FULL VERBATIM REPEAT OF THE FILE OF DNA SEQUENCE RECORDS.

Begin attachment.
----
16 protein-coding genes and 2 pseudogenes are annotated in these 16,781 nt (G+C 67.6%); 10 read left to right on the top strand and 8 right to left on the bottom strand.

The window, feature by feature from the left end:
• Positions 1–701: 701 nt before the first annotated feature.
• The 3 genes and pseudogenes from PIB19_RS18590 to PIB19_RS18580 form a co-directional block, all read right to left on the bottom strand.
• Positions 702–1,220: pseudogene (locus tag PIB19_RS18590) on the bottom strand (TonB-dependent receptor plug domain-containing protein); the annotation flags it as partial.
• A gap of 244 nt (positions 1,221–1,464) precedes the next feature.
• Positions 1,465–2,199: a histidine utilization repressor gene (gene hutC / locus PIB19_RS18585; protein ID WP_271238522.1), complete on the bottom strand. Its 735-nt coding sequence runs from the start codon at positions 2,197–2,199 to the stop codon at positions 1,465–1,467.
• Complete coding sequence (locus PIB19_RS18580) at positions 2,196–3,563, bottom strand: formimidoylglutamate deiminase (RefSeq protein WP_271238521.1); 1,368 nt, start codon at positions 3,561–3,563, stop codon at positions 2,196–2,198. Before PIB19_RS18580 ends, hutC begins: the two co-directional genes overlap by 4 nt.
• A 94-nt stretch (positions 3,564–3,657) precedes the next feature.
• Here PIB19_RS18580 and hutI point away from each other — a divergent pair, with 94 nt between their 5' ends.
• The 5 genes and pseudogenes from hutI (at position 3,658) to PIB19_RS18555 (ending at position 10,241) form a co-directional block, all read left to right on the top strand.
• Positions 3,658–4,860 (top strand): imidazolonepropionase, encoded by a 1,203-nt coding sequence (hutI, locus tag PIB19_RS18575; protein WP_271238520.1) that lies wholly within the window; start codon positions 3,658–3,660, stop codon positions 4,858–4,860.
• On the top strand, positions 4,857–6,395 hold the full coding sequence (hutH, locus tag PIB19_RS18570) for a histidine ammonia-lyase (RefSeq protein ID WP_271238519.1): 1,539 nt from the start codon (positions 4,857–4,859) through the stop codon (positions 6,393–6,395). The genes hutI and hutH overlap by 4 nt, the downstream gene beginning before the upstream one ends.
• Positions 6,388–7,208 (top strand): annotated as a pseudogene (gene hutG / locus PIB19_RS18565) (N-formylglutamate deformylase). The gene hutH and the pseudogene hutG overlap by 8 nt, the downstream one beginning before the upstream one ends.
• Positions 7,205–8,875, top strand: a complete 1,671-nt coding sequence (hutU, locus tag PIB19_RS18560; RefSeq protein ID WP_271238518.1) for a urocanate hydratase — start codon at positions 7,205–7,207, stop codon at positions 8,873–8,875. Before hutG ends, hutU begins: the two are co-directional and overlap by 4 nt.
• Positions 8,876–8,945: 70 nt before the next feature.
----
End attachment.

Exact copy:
16 protein-coding genes and 2 pseudogenes are annotated in these 16,781 nt (G+C 67.6%); 10 read left to right on the top strand and 8 right to left on the bottom strand.

The window, feature by feature from the left end:
• Positions 1–701: 701 nt before the first annotated feature.
• The 3 genes and pseudogenes from PIB19_RS18590 to PIB19_RS18580 form a co-directional block, all read right to left on the bottom strand.
• Positions 702–1,220: pseudogene (locus tag PIB19_RS18590) on the bottom strand (TonB-dependent receptor plug domain-containing protein); the annotation flags it as partial.
• A gap of 244 nt (positions 1,221–1,464) precedes the next feature.
• Positions 1,465–2,199: a histidine utilization repressor gene (gene hutC / locus PIB19_RS18585; protein ID WP_271238522.1), complete on the bottom strand. Its 735-nt coding sequence runs from the start codon at positions 2,197–2,199 to the stop codon at positions 1,465–1,467.
• Complete coding sequence (locus PIB19_RS18580) at positions 2,196–3,563, bottom strand: formimidoylglutamate deiminase (RefSeq protein WP_271238521.1); 1,368 nt, start codon at positions 3,561–3,563, stop codon at positions 2,196–2,198. Before PIB19_RS18580 ends, hutC begins: the two co-directional genes overlap by 4 nt.
• A 94-nt stretch (positions 3,564–3,657) precedes the next feature.
• Here PIB19_RS18580 and hutI point away from each other — a divergent pair, with 94 nt between their 5' ends.
• The 5 genes and pseudogenes from hutI (at position 3,658) to PIB19_RS18555 (ending at position 10,241) form a co-directional block, all read left to right on the top strand.
• Positions 3,658–4,860 (top strand): imidazolonepropionase, encoded by a 1,203-nt coding sequence (hutI, locus tag PIB19_RS18575; protein WP_271238520.1) that lies wholly within the window; start codon positions 3,658–3,660, stop codon positions 4,858–4,860.
• On the top strand, positions 4,857–6,395 hold the full coding sequence (hutH, locus tag PIB19_RS18570) for a histidine ammonia-lyase (RefSeq protein ID WP_271238519.1): 1,539 nt from the start codon (positions 4,857–4,859) through the stop codon (positions 6,393–6,395). The genes hutI and hutH overlap by 4 nt, the downstream gene beginning before the upstream one ends.
• Positions 6,388–7,208 (top strand): annotated as a pseudogene (gene hutG / locus PIB19_RS18565) (N-formylglutamate deformylase). The gene hutH and the pseudogene hutG overlap by 8 nt, the downstream one beginning before the upstream one ends.
• Positions 7,205–8,875, top strand: a complete 1,671-nt coding sequence (hutU, locus tag PIB19_RS18560; RefSeq protein ID WP_271238518.1) for a urocanate hydratase — start codon at positions 7,205–7,207, stop codon at positions 8,873–8,875. Before hutG ends, hutU begins: the two are co-directional and overlap by 4 nt.
• Positions 8,876–8,945: 70 nt before the next feature.